The re­sult is that we end up cre­at­ing lit­tle ter­ri­to­ries ruled by dif­fer­ent pass­words; each com­bi­na­tion has its own do­min­ion. We nav­i­gate a world made com­plex by the prod­ucts of our own mind, fre­quently lock­ing our­selves out be­cause we can­not keep track of our own mem­o­ries. Most of the times, we are pro­tect­ing in­for­ma­tion that no one else is re­ally in­ter­ested in, but given the un­spe­cific but loom­ing threat of hack­ing and se­cu­rity breaches, we have no choice but to sur­round our­selves with pass­words. In ef­fect, we are con­stantly lock­ing and un­lock­ing lit­tle bits of our life, play­ing hide and seek with our selves.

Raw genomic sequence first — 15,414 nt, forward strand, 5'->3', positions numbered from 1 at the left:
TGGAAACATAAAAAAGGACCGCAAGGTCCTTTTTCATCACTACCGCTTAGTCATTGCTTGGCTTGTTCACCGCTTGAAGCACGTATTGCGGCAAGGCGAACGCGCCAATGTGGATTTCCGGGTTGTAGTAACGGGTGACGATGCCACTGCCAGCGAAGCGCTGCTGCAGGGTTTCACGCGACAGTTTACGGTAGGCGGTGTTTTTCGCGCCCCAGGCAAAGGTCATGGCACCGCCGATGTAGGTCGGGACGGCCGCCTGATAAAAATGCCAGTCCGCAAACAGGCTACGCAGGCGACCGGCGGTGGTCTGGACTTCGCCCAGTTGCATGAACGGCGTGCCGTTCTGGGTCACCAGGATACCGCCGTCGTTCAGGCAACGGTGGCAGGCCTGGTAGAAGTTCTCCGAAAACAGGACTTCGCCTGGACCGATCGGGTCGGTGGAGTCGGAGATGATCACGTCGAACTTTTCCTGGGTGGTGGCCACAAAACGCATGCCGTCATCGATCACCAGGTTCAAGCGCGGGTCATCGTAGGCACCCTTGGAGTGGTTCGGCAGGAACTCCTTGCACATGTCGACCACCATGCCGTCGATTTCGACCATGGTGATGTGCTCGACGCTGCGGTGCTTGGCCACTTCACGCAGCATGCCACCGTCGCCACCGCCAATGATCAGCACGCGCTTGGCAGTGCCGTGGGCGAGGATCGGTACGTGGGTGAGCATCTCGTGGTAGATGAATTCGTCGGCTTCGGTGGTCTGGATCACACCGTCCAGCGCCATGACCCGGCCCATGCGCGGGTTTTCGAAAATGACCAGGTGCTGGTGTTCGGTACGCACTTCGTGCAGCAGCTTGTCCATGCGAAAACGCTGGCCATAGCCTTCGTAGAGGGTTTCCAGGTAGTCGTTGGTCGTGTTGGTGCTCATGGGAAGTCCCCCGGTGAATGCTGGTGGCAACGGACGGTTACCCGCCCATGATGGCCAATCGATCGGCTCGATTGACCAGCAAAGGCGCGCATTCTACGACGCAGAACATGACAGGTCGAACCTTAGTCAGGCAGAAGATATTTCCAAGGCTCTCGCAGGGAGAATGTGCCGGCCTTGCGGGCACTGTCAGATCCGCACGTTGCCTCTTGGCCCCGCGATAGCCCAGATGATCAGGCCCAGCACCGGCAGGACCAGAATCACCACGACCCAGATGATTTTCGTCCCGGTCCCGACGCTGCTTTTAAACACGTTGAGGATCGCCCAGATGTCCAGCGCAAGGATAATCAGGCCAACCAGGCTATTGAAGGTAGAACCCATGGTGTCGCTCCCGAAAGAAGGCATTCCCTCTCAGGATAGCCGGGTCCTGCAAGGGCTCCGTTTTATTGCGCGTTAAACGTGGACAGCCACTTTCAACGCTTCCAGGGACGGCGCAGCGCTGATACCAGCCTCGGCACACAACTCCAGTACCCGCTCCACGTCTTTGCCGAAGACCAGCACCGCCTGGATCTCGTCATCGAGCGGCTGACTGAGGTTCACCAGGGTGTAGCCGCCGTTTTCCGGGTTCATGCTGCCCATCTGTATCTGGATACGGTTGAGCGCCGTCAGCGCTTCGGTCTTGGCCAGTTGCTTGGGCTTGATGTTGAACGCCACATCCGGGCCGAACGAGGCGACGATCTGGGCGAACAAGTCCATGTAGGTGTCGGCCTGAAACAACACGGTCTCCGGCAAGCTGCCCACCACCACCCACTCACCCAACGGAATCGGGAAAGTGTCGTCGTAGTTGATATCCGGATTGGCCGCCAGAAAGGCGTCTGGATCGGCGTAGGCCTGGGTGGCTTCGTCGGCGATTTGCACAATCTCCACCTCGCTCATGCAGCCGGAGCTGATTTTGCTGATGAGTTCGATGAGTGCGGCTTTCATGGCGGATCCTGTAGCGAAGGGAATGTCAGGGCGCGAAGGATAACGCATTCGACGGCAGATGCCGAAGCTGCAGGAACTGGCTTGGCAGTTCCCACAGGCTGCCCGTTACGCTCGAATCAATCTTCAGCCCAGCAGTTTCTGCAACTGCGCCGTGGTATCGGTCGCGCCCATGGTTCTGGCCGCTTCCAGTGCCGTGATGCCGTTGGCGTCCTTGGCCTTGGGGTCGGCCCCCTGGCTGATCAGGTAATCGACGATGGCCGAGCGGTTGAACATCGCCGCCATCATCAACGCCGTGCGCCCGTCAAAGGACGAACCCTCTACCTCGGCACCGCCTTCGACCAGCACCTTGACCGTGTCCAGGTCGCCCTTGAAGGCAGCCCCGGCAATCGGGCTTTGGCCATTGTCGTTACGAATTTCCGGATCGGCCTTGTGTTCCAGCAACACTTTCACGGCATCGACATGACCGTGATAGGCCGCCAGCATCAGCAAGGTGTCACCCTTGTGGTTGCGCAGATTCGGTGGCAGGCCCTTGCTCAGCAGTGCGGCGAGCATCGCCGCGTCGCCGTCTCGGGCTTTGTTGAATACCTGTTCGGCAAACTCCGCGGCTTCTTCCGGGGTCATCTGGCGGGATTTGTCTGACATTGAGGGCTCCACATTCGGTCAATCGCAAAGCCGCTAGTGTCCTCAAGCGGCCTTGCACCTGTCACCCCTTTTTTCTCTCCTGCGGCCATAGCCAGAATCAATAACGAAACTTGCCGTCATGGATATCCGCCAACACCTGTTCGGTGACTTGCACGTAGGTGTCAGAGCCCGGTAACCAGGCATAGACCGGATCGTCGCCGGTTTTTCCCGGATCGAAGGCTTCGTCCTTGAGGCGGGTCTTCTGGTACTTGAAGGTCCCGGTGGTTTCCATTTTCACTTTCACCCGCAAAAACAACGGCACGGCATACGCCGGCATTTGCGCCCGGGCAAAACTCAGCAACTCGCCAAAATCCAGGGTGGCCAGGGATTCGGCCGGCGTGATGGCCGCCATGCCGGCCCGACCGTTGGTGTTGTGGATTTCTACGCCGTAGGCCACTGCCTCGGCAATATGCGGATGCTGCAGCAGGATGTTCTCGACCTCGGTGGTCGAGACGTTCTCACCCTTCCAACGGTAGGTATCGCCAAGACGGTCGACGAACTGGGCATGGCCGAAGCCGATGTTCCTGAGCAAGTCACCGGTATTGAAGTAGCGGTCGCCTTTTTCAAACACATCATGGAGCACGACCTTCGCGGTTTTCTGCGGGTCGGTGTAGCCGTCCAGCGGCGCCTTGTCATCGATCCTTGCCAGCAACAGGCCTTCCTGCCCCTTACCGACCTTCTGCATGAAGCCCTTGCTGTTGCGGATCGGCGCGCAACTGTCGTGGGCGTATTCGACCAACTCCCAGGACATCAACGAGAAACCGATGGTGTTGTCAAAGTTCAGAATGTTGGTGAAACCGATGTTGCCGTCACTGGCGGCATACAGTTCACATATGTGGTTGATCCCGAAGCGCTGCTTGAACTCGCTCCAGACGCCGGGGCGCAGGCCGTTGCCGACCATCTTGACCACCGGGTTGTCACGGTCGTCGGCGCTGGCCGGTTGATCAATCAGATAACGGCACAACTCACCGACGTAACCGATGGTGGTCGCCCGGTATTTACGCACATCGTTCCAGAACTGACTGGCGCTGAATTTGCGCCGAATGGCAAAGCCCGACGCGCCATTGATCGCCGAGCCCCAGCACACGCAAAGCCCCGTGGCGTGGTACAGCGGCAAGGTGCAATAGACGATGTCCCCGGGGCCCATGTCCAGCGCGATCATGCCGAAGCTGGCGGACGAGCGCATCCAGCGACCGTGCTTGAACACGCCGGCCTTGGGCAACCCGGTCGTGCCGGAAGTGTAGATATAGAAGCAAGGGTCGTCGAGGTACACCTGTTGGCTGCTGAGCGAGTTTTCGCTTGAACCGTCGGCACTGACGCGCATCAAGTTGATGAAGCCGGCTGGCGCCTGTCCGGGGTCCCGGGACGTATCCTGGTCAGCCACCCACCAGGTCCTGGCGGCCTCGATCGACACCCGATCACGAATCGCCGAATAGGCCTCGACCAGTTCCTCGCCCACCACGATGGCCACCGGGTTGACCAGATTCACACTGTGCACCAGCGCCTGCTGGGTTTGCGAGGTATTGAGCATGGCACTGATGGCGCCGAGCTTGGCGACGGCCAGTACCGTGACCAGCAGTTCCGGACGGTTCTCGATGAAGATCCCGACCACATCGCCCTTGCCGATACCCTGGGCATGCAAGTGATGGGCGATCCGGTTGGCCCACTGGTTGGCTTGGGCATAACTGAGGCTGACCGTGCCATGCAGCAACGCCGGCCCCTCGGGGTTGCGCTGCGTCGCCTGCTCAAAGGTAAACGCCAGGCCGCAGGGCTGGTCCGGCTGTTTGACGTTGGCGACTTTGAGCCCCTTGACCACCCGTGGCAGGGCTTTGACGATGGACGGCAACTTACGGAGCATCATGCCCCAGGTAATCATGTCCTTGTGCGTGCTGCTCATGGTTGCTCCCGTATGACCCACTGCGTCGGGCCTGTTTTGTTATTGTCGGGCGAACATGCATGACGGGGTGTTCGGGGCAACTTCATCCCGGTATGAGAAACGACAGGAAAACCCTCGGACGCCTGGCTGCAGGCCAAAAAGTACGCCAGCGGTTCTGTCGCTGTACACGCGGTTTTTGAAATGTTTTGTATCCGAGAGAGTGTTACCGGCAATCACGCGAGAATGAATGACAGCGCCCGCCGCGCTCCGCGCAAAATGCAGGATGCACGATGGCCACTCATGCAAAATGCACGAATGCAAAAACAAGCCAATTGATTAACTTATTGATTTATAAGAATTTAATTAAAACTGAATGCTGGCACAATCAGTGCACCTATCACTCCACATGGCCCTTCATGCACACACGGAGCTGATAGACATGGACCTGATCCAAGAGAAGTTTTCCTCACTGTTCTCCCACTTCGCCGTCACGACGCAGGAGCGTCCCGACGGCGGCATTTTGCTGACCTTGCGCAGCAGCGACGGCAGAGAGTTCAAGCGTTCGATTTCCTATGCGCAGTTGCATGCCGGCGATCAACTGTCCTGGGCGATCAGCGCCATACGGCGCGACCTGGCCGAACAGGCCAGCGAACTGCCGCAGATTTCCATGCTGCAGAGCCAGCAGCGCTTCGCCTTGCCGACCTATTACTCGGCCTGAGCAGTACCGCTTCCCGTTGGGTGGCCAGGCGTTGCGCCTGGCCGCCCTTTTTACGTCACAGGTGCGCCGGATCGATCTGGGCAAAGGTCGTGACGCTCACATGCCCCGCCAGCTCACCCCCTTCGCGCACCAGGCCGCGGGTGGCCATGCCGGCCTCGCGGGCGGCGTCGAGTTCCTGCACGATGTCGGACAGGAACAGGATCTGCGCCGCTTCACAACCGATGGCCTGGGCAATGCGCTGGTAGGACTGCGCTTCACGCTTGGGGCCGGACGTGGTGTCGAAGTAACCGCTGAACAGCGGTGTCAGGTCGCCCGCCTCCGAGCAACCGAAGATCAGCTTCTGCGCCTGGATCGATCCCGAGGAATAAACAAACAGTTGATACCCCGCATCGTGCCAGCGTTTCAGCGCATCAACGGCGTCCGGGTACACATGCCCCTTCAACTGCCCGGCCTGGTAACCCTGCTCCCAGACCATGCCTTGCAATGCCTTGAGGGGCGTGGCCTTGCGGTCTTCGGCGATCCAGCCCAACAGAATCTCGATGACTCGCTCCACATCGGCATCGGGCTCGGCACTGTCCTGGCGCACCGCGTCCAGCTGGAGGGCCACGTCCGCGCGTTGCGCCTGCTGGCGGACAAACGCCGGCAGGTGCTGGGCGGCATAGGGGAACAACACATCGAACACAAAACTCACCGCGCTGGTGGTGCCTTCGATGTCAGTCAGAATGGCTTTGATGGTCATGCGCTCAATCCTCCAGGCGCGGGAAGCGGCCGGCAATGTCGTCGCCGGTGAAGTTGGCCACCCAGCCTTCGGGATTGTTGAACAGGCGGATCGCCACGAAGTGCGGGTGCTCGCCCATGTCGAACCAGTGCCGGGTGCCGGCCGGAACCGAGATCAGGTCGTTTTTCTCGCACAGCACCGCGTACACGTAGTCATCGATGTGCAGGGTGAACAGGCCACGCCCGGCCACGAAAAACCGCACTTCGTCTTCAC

There is a fas­ci­na­tion for the pass­word that goes back a long way. There are sev­eral ex­am­ples of the idea of a mu­tu­ally shared bit of knowl­edge be­ing used as a lock and key. In the world cre­ated by Enid Bly­ton, the Se­cret Seven, for in­stance, re­quired any­one who sought en­try to their lit­tle club­house to ut­ter the magic words. Hindi films showed us smug­glers that used code words and torn cur­rency notes as ver­i­fi­ca­tion tools. In PG Wode­house’s Leave It to Psmith, our un­flap­pable epony­mous hero has to make con­tact with an in­for­mant us­ing the code ‘It is go­ing to rain in Northum­ber­land’ and then wait­ing to hear ‘Good for the crops’ in re­sponse.